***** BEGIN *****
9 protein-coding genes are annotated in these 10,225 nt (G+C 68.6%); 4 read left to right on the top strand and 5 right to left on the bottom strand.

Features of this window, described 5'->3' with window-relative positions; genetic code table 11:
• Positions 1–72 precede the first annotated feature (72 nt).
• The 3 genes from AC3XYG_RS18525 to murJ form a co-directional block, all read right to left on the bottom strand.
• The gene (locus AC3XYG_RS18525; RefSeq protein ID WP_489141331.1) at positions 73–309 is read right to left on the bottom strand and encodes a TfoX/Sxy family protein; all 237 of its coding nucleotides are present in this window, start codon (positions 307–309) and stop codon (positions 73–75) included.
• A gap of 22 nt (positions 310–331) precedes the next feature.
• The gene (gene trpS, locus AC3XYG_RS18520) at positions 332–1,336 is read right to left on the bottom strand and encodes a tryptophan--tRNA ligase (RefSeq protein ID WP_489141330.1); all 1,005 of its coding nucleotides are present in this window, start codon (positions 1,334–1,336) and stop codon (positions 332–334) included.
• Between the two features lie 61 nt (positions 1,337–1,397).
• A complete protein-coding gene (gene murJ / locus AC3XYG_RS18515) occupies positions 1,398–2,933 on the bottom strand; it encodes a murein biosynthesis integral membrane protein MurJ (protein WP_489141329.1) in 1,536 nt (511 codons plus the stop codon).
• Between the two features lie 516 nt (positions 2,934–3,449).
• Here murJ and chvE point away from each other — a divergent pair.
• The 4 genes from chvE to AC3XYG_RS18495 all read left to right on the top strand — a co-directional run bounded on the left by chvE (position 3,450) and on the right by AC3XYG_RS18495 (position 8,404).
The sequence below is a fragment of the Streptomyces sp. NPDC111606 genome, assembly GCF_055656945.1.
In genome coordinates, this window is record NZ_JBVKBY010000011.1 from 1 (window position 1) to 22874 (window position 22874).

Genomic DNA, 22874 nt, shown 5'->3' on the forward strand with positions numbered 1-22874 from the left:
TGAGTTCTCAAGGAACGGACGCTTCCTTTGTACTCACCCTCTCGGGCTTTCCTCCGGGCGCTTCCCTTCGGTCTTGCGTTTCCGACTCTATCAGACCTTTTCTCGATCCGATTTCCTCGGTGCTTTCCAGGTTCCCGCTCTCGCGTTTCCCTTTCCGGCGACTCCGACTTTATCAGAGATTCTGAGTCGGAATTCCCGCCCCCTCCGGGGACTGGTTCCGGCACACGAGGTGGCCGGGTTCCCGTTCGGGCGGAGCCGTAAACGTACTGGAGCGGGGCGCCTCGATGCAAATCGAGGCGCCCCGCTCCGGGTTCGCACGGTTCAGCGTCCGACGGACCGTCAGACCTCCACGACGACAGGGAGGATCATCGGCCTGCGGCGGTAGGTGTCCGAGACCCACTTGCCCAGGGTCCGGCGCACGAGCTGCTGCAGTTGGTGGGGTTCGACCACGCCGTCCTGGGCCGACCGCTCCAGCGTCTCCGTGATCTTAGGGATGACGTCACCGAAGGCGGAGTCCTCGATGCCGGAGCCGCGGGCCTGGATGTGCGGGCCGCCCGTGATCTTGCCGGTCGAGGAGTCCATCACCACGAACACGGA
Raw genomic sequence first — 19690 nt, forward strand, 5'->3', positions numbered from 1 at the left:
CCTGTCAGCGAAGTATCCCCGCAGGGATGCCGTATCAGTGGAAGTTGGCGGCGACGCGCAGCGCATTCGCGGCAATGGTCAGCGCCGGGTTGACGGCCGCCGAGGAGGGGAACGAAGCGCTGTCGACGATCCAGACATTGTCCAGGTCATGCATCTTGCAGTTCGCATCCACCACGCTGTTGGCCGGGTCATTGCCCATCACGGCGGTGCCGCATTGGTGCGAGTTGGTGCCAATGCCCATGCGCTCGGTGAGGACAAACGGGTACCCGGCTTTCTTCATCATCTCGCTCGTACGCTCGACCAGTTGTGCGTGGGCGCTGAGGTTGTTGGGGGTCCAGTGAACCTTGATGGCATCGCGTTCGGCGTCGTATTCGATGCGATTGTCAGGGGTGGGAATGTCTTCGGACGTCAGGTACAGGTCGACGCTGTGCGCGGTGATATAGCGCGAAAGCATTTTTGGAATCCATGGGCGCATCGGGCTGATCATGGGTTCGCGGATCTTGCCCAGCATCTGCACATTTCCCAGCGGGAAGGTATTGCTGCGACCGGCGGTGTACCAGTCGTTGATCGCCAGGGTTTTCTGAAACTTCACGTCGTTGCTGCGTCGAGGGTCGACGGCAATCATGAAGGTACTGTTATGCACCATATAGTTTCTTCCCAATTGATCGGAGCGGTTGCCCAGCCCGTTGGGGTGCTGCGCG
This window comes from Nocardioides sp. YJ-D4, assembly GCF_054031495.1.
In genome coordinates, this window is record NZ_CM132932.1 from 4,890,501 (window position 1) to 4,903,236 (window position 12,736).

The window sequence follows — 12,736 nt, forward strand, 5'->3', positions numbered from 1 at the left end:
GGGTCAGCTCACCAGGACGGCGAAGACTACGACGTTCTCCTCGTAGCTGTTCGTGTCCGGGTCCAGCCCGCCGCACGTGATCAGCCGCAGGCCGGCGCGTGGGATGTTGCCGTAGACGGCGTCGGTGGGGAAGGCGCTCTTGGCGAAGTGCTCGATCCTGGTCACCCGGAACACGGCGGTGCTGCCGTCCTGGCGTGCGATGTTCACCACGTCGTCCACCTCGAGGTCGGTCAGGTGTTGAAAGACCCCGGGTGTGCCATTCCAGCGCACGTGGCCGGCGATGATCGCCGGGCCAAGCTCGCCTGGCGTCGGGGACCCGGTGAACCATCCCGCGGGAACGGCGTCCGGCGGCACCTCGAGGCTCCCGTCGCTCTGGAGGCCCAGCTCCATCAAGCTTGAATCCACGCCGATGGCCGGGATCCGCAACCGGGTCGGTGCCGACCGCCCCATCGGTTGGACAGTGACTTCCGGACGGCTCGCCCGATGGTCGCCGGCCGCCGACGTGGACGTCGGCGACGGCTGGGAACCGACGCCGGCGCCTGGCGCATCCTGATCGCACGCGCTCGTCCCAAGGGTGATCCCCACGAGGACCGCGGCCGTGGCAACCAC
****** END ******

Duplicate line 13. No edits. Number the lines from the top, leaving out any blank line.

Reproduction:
The sequence below is a fragment of the Streptomyces sp. NPDC111606 genome, assembly GCF_055656945.1.